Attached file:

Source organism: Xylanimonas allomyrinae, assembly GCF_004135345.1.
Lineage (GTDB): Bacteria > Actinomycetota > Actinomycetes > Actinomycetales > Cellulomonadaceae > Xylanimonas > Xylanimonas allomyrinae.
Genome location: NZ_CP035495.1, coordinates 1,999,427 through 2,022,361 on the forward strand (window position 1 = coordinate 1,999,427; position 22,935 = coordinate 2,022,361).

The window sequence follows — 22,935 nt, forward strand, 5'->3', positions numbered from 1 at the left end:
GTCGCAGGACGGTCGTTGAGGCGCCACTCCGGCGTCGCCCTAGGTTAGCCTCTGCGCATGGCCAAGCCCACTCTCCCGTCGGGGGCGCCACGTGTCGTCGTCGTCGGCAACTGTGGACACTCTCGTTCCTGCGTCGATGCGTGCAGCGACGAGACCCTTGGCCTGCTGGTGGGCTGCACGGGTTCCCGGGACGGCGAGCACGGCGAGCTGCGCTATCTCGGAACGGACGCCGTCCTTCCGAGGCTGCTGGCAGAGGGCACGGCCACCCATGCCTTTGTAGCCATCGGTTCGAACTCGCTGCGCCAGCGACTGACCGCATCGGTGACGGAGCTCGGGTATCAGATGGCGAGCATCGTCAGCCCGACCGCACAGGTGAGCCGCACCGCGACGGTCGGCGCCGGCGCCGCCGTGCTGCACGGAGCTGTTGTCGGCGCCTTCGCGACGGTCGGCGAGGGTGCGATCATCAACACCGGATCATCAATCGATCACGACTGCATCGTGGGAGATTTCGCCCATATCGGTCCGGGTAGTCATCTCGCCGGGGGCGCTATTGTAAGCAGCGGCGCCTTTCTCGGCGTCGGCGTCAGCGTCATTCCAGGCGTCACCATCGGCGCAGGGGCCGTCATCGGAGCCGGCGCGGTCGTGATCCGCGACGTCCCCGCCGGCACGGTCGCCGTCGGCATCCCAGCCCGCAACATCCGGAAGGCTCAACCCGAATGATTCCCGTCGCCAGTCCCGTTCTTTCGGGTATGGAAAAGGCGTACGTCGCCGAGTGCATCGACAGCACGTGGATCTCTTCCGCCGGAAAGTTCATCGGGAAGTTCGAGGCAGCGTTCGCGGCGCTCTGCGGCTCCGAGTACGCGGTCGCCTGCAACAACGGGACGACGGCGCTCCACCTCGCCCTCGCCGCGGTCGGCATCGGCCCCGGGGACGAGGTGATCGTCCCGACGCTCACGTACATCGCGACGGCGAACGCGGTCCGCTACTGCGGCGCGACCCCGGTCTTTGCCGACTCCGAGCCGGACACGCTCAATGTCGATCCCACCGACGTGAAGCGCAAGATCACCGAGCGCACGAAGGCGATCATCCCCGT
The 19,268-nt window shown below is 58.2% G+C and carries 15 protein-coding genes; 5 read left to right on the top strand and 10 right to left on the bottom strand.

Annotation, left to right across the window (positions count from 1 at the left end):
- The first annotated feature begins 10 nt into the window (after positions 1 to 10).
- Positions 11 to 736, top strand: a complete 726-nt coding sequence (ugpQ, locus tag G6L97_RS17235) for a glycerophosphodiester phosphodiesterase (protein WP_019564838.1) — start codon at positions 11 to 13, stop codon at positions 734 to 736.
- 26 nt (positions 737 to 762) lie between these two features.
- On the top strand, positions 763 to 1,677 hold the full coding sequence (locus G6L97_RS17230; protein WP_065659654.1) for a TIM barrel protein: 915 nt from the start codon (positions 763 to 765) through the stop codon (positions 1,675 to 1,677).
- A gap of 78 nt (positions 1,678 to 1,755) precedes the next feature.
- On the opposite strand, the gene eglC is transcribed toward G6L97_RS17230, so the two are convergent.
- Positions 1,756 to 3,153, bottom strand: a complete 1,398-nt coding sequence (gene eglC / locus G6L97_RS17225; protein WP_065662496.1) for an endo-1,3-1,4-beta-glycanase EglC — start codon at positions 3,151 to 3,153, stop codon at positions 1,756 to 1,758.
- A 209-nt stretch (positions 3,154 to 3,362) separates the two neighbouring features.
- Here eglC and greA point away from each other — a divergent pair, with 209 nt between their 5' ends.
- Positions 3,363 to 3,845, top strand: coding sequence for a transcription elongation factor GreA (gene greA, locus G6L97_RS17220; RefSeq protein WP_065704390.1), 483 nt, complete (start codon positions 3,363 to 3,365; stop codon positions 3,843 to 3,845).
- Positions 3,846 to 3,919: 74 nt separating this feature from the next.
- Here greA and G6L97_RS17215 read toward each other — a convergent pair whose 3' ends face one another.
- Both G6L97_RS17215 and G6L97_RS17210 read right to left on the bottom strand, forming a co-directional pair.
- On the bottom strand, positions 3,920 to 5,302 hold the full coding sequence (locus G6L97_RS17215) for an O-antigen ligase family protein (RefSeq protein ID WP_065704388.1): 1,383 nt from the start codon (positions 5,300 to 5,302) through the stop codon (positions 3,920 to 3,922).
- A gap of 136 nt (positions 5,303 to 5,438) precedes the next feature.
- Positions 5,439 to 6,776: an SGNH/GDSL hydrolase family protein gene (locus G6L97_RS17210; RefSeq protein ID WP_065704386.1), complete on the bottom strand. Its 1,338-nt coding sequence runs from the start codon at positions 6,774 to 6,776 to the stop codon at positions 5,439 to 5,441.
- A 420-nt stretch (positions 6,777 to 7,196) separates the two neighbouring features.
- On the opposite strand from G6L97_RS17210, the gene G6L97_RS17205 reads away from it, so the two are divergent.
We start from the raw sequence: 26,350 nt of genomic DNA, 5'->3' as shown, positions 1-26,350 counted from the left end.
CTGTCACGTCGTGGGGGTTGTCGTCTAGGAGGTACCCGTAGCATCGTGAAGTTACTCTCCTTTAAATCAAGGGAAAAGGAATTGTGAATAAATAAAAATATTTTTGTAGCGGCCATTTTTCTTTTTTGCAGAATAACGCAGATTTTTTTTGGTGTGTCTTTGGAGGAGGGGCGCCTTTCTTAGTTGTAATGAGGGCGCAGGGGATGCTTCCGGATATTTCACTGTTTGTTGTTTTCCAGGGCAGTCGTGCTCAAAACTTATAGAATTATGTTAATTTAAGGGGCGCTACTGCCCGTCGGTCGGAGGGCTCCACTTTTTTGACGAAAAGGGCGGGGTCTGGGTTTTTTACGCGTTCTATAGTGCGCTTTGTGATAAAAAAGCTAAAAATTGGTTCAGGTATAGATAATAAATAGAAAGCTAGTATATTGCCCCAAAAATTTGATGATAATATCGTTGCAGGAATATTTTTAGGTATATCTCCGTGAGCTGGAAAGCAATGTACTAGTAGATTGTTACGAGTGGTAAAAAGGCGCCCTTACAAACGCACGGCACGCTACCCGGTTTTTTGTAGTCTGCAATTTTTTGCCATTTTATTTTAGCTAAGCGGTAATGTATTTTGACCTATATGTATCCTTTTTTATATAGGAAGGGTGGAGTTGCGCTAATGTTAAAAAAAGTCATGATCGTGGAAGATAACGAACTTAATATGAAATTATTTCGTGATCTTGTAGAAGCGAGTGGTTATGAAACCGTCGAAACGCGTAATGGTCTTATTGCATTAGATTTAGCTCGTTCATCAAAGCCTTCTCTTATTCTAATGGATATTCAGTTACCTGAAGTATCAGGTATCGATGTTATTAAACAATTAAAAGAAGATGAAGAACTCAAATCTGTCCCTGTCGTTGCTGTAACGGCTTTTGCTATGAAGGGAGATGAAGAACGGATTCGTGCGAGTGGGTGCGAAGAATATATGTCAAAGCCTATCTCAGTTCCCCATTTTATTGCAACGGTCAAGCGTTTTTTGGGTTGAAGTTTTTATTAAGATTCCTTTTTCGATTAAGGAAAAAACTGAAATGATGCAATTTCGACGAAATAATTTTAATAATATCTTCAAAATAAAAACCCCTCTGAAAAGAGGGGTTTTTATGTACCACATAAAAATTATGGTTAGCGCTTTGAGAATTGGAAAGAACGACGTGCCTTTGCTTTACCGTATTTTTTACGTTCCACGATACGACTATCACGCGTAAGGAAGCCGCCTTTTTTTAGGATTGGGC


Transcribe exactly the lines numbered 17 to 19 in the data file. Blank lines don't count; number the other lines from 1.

- Positions 3,363 to 3,845, top strand: coding sequence for a transcription elongation factor GreA (gene greA, locus G6L97_RS17220; RefSeq protein WP_065704390.1), 483 nt, complete (start codon positions 3,363 to 3,365; stop codon positions 3,843 to 3,845).
- Positions 3,846 to 3,919: 74 nt separating this feature from the next.
- Here greA and G6L97_RS17215 read toward each other — a convergent pair whose 3' ends face one another.